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Effect on Sensory Nerves by Vertebral Column Movement


A neurophysiologist has performed studies designed to understand how mechanical movement of the vertebral column affects sensory nerves that innervate the paraspinal tissues. In particular, the researcher put a biomechanical load on an individual lumbar vertebra and, in the example below, recorded nerve activity from a muscle spindle located in the multifidus muscle innervated by that spinal segment. The load was placed on the vertebra in the horizontal plane and translated in 3 different directions relative to the long axis of the spine.

Origin Layout Page Exported

Getting the Data into Origin

The data was first reduced in an Excel worksheet and set up appropriately for graphing. The first row of the Excel spreadsheet contained what became the column titles in Origin and the second row contained what became the column label. The data represented two types of outcome variables:

  • Biomechanical Data - changes in force that were continuous in time
  • Neurophysiological Data - increases in afferent (nerve impulse) activity measured in Hz and determined for successive 500ms bins of time

Thus the final plots included two types of Y data (a Line graph showing the change in force over time and a Bar/Column graph showing each bar representing 500ms of nerve activity).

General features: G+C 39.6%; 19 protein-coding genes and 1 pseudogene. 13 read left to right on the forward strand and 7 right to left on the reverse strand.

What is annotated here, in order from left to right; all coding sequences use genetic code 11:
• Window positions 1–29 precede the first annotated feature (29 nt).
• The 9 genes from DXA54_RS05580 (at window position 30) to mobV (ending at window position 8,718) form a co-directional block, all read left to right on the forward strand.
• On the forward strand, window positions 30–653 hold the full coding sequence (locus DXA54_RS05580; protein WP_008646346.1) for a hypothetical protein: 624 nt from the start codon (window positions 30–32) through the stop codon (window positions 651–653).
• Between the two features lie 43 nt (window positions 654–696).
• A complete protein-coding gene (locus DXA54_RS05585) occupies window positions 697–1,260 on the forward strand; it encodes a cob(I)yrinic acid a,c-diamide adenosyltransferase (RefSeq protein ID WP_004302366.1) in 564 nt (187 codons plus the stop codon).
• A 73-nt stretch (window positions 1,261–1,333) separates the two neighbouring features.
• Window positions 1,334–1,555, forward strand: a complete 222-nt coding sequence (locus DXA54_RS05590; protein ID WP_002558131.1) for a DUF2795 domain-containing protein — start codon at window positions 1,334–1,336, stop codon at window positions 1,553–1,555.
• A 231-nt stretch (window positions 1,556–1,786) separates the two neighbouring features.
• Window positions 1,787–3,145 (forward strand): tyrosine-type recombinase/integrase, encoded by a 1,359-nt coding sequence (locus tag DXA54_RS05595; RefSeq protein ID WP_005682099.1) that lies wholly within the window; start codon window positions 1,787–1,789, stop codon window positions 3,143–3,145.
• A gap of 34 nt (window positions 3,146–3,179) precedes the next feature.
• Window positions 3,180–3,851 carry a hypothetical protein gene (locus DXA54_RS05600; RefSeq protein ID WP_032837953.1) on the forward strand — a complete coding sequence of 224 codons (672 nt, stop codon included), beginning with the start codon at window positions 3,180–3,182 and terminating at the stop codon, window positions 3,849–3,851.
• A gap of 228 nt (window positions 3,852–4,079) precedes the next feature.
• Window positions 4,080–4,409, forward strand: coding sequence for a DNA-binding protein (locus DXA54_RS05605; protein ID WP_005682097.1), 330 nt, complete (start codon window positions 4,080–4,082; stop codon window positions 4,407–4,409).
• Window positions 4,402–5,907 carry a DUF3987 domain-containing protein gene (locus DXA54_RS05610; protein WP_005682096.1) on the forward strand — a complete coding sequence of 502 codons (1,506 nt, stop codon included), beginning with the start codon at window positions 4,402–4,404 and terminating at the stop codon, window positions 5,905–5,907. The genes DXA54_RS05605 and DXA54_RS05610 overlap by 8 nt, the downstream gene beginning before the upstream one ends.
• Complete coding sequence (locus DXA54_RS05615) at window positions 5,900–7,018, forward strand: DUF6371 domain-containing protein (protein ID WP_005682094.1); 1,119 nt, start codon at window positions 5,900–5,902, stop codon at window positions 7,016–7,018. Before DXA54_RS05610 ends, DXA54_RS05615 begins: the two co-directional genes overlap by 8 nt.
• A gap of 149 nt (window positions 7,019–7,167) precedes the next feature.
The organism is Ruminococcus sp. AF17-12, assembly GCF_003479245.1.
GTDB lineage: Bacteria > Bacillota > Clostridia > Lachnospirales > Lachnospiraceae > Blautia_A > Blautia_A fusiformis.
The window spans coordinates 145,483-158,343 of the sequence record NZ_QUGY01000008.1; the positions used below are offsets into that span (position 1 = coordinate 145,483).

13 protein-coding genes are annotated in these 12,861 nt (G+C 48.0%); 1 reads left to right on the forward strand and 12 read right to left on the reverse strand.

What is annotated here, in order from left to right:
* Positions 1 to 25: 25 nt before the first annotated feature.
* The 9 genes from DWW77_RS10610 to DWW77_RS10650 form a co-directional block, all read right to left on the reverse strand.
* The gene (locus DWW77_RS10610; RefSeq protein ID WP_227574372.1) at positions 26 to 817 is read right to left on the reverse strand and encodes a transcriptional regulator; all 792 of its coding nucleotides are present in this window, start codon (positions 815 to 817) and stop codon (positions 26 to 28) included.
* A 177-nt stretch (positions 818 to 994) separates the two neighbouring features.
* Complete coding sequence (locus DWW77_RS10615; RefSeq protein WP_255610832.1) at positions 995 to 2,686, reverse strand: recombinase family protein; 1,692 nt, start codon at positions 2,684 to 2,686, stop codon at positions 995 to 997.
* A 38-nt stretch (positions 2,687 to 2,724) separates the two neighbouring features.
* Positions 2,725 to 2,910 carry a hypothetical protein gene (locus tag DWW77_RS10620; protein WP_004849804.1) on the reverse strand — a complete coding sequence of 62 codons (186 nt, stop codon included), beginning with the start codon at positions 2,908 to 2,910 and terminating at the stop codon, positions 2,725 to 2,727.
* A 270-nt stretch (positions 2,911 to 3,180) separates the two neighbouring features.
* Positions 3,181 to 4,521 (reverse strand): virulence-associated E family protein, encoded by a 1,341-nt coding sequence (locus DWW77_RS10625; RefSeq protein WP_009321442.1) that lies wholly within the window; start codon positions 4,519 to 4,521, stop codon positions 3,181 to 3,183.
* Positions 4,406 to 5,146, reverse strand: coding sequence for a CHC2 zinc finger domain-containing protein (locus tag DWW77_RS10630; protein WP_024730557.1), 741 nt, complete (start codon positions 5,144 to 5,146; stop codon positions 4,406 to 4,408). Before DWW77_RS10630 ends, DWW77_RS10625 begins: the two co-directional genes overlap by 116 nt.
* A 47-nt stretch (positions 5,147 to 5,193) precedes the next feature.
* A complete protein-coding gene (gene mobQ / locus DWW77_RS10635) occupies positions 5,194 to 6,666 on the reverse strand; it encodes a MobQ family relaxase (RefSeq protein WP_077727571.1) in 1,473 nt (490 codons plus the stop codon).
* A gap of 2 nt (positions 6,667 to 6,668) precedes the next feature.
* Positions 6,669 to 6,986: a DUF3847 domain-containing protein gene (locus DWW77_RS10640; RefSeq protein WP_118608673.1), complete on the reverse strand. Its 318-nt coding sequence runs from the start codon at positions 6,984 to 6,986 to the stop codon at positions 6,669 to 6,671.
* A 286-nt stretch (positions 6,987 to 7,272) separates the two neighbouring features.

Manipulating the Data

A example of moving a row of data in Origin's worksheet column labels

To create these plots the data was copied and pasted into an Origin worksheet. Each column was then appropriately named. In order to do this (because there were so many columns), two script buttons were created. The first button moved the first row of the worksheet data into the respective column's title and the second row into the respective column's label. These first two rows were then automatically deleted with the second button.

Making Presentation Quality Graphs

The next step involved creating the graph template to be used in creating 6 graph windows. Two layers were made in a graph window: one included the Line plot mentioned above and the other the Bar/Column graph. The layers were then positioned on top of each other. Finally, all labels, fonts, ticks, scales, etc were adjusted to create the desired effect. The graph was then saved as a graph template and used to create the 5 remaining graphs with additional data sets obtained during the study.

The six graphs were placed in Origin's Layout window and positioned appropriately. All 6 graphs were selected and sized identically using the Uniform Height and Uniform Width toolbar buttons on the Object Edit toolbar. The 3 graphs making up each of the 2 columns were aligned vertically using Origin's set of vertical alignment buttons on the Object Edit toolbar. The 2 graphs making up each of the 3 rows were then aligned horizontally using the set of horizontal alignment buttons on the Object Edit toolbar.

  An Origin Layout Page

Origin's Object Edit and Tools Toolbars

The three graphics in the center of the Layout page were drawn using the drawing tools on the Tools toolbar. When possible, objects were copied and pasted so that they were similar in size. All elements for each graphic were grouped with the Group button on the Object Edit toolbar. The three graphics were then aligned using the alignment tools on the Object Edit toolbar. Each cartoon represented a different direction of movement.

Joel G. Pickar is a Neurophysiologist at the Palmer Center for Chiropractic Research in Davenport, Iowa.


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